Anda di halaman 1dari 36

Statements on Management Accounting



Theory of Constraints (TOC) Management System Fundamentals

This statement was approved for issuance as a
Statement on Management Accounting by the Management Accounting Committee (MAC) of the ). Institute of Management Accountants (IMA IMA appreciates the collaborative efforts of the Cost Management Competency Center at Arthur Andersen LLP and the work of Dr. C.J. McNair, CMA, of Babson College, who drafted the manuscript. Special thanks go to Randolf Holst, CMA (Canada), Manager of Knowledge Creation at Arthur Andersen, for his continuing oversight during the development of the Statement. IMA is also grateful to the members of the Management Accounting Committee for their contributions to this effort.

Published by Institute of Management Accountants 10 Paragon Drive Montvale, NJ 07645 IMA Publication Number 99342

Copyright 1999 in the United States of America by Institute of Management Accountants and Arthur Andersen LLP All rights reserved ISBN 0-86641-278-6

Statements on Management Accounting


Theory of Constraints (TOC) Management System Fundamentals

I. II. III. IV. V. VI. VII. Rationale . . . . . . . . . . . . . . . . . . . . . . . 1 Scope . . . . . . . . . . . . . . . . . . . . . . . . . 1 Key Principles Underlying TOC . . . . . . . . .2 Defining TOC . . . . . . . . . . . . . . . . . . . . . .3 Uses and Benefits of TOC . . . . . . . . . . . .4 The Role of Management Accounting . . . .5 TOC Logistics/Scheduling, Market Segmentation, and Performance Measurement Techniques . . . . . . . . . . . .6 Logistics/Scheduling . . . . . . . . . . . . . .6 The Five-Step Focusing Process . . . . .6 V-A-T Logical Product Structure Analysis . . . . . . . . . . . . . . . . . . . .10 Drum-Buffer-Rope Scheduling Method . . . . . . . . . . . . . . . . . . . . . .12 Buffer Management . . . . . . . . . . . . .15 Supply Chain Management . . . . . . .16 Market Segmentation . . . . . . . . . . . .17 Product Mix Decisions . . . . . . . . . . .17 Product Pricing Decisions . . . . . . . .19 Performance Measurement . . . . . . .20 Operational Measures . . . . . . . . . .21 Throughput Accounting (TA) . . . . . . .24 Constraints Accounting (CA) . . . . . . .27 VIII. TOC and Cost Management . . . . . . . . .27 Absorption Costing . . . . . . . . . . . . . .28 Variable Costing . . . . . . . . . . . . . . . .28 Relevant Cost Analysis . . . . . . . . . . .29 Activity-Based Costing . . . . . . . . . . . .29 Exhibit 8: Exhibit 9: IX. Conclusion . . . . . . . . . . . . . . . . . . . . . .30 Appendix: Constraints Detail Glossary Bibliography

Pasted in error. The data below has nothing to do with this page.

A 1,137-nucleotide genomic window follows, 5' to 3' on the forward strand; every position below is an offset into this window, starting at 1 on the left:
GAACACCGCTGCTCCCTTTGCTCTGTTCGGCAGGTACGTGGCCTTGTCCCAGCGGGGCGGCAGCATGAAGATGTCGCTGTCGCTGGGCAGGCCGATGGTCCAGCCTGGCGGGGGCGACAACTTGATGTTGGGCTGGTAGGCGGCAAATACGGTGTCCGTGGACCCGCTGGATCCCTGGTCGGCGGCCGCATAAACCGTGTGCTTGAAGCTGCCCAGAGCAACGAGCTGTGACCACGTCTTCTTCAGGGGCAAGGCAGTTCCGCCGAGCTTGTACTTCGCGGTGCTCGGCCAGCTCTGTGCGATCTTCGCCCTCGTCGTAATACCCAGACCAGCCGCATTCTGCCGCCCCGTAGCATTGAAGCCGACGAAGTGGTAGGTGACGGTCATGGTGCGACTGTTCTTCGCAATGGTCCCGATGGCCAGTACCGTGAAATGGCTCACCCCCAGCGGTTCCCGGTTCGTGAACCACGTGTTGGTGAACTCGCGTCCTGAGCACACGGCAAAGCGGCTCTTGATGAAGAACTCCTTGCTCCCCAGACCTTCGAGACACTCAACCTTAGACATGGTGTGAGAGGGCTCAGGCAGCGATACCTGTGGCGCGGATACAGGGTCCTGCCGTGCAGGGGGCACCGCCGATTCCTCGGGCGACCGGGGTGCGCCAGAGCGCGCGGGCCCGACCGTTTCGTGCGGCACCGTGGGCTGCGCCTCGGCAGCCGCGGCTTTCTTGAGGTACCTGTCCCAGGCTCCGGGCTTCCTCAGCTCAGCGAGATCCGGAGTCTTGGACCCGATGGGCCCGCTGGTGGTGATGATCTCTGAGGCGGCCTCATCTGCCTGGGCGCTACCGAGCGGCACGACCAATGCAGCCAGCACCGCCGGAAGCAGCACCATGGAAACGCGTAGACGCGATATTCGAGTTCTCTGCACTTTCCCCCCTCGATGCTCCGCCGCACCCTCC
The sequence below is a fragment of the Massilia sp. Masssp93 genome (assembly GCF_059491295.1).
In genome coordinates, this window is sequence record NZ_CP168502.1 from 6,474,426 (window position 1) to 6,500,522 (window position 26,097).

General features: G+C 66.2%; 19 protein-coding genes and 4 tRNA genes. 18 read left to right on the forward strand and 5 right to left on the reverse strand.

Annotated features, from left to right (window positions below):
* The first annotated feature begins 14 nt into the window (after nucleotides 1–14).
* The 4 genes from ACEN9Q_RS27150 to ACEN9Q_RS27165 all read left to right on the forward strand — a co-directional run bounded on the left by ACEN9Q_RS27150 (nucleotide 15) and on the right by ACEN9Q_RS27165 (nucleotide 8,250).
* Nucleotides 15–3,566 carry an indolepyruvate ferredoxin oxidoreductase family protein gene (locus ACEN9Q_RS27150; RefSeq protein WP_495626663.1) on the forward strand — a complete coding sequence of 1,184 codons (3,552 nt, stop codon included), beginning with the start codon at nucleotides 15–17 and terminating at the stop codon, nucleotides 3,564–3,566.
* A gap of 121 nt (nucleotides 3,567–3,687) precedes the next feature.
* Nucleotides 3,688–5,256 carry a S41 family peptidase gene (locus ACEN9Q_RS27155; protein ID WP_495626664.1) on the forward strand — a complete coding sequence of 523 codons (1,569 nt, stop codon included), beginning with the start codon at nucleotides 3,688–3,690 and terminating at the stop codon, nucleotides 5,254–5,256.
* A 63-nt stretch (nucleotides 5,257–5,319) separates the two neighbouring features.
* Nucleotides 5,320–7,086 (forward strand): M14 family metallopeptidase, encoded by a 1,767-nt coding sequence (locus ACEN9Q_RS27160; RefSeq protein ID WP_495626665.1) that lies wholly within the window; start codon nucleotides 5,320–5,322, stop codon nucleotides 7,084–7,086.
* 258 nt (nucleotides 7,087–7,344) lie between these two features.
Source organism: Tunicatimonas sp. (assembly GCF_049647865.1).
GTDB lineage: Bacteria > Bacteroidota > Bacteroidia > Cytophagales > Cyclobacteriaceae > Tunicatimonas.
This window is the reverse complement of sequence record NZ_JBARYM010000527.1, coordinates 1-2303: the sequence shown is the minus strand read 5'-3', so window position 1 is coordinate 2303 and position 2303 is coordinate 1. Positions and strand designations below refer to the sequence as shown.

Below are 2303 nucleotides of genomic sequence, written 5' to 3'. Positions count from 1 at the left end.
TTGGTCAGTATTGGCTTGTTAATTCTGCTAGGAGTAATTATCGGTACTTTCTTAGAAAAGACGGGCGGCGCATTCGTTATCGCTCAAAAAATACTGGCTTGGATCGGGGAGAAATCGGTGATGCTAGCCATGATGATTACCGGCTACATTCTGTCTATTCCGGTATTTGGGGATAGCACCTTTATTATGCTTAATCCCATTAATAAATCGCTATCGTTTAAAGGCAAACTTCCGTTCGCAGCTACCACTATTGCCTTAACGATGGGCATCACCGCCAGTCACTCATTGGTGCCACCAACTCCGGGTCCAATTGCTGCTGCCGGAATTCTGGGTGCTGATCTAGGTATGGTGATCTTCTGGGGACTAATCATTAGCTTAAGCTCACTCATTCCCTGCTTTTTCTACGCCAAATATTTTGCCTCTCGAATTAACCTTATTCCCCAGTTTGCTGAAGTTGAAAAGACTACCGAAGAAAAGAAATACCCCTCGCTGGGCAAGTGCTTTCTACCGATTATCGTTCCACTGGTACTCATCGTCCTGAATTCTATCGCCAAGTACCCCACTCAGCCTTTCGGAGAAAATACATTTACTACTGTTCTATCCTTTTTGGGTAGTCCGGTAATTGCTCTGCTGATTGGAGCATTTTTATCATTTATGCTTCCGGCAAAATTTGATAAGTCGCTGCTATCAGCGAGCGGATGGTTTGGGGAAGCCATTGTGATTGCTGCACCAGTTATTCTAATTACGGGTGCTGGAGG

Exhibit 1: Exhibit 2: Exhibit 3: Exhibit 4: Exhibit 5: Exhibit 6: Exhibit 7: Schematic of TOC Management System . . . . . . . . . . . . . . . . . . . . .4 Identifying the System Constraint . .8 V-A-T Logical Structure Control Points . . . . . . . . . . . . . . . . . . . . .12 Buffers in a DBR Scheduling System . . . . . . . . . . . . . . . . . . . .14 Buffer Management Worksheet . .16 Product Pricing in Segmented Markets . . . . . . . . . . . . . . . . . . .20 Throughput Accounting (TA) and Economic Value Added . . . . . . . .24 Variable versus TA . . . . . . . . . . . .25 TOC and ABC Production, Marketing, and Administration . . . . . . . . . . .30